UP to 730,000 elephants are estimated to be missing from protected areas across Africa, a shocking conservation study reveals today.
It means that a third of the elephants’ precious refuges have fewer than five per cent of the animals they should be protecting – with “pervasive poaching” to blame.
Yet researchers who have produced the astonishing figures say they should not be treated as “doom and gloom” statistics and believe their findings can go on to help conserve the planet’s largest land mammal.
In reality, there are only 350,000 African elephants left roaming across 93 per cent of their range.
Describing the study as a wake-up call, researchers say that with elephants not doing well even in protected areas, it means there is an imperative need to take action.
The figures were revealed today after a study by the Conservation Ecology Research Unit (CERU) at the University of Pretoria estimated the number of elephants that should be present in 73 protected areas spanning 21 African countries.
Announcing the findings, lead author of the study, Ashley Robson, said: “In the past, we’ve had relatively good estimates of how many elephants there are and how many are poached. But now, we’ve determined how many elephants there should be in the first place.
While the magnitude of loss due to poaching is devastating – 730 000 elephants are missing across the 73 protected areas assessed – I don’t see our work as more doom and gloom.
“On the contrary, we provide ecologically meaningful goals for elephant conservationists to work toward. It’s a positive step for elephants.”
Using remote sensing of key elephant resources – vegetation and water – as well as poaching statistics along with the largest population database for any mammal species, researchers have been to model the densities at which elephant populations should stabilise.
The findings have been published in PLOS ONE.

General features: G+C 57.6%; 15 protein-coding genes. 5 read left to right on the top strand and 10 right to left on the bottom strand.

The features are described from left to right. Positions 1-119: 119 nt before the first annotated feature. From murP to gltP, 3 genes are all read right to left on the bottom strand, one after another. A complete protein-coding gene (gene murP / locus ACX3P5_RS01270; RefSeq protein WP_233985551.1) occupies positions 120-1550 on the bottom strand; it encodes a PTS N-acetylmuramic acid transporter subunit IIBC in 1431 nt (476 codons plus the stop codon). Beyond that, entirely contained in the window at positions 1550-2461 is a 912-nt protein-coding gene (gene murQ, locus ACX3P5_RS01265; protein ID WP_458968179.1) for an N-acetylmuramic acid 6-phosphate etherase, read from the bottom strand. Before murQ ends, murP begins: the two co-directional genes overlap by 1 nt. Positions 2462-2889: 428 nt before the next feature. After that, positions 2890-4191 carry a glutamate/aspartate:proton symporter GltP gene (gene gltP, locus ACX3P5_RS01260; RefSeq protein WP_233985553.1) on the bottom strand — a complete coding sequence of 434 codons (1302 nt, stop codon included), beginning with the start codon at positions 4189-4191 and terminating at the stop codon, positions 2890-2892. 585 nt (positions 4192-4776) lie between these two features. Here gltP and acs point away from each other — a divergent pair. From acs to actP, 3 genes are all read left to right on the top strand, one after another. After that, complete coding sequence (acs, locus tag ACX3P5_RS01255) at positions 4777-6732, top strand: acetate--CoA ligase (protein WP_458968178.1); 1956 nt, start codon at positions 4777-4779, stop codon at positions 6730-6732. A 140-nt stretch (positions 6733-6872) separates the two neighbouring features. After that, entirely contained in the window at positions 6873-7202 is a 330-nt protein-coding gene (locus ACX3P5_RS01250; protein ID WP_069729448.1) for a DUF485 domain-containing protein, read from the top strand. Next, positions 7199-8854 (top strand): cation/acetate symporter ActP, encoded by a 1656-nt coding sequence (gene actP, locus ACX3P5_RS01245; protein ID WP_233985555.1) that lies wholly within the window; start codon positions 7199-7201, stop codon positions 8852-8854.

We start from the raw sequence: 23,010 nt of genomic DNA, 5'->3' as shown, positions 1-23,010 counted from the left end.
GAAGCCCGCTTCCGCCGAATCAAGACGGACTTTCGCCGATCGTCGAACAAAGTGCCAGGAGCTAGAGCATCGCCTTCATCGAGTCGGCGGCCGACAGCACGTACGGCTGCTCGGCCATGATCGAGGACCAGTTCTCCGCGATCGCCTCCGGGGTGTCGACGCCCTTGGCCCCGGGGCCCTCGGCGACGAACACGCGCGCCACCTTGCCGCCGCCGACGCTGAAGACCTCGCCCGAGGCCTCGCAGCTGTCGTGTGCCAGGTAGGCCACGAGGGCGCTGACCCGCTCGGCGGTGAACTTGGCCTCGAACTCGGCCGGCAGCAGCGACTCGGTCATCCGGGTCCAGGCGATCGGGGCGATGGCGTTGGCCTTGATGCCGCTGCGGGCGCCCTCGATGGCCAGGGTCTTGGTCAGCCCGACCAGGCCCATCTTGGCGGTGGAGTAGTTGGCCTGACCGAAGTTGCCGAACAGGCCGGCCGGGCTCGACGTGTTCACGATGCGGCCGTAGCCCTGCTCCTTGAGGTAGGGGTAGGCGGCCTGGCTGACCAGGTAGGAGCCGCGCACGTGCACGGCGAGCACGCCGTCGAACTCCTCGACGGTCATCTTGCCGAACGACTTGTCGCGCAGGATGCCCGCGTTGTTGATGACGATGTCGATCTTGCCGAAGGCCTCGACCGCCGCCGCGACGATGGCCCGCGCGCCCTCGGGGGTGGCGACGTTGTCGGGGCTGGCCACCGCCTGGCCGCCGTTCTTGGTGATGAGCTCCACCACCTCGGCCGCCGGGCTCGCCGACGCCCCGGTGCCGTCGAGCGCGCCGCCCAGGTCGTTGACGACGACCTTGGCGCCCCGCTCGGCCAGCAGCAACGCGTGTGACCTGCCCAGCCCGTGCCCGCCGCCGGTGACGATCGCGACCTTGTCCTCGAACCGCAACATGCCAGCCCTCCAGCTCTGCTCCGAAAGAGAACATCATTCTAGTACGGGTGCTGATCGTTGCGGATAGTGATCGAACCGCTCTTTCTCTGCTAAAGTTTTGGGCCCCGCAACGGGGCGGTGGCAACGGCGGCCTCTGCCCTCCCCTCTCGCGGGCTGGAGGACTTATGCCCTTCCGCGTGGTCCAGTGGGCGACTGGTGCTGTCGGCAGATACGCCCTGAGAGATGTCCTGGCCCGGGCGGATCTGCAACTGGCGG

Mr Robson added: “Everyone with an interest in conservation – protected area managers, policy-makers, international funders, and the public – should consider our study.
“We’ve made it possible to target resources to the protected areas that have the greatest need. Of course, this isn’t just for the sake of elephants; elephants play a major role in shaping the savannahs that in Africa cover as much land as the USA and continental Europe combined.
“Losing elephants is detrimental to our savannahs and the species that rely on them.
“While the conservation targets are a positive step, our study is a wake-up call.
“Around 70 per cent of the current distributional range of African elephants fall beyond protected areas. That elephants aren’t doing well, even where protected, means we need to take action.”
Rudi van Aarde, supervisor of the project and Chairman of CERU at the University of Pretoria, says with elephants thriving in a variety of habitats, from deserts to lush forests, there is no single “ideal density” for the animals.
He explained: “Ecologists have known this for a long time, but it’s never been quantified until now.
“Improved remote sensing, decades of count data, and a huge effort from my research team have enabled us to estimate benchmarks for elephant populations.
“The current study is the culmination of a decade of work.
“The historical trade in ivory and the renewed poaching onslaught influenced elephants across the continent and masked the relationship between population size and environmental conditions.
“’But we’ve accounted for the impact of poaching in our models to predict ecological benchmarks: the size populations would reach if environmental factors rather than human influence controlled population growth.
“This has been a hotly debated question, especially here in southern Africa.”
Last autumn, the largest ever wildlife survey, the Great Elephan Census, revealed that only 352,271 savanna elephants were left across 93 percent of the animal’s range.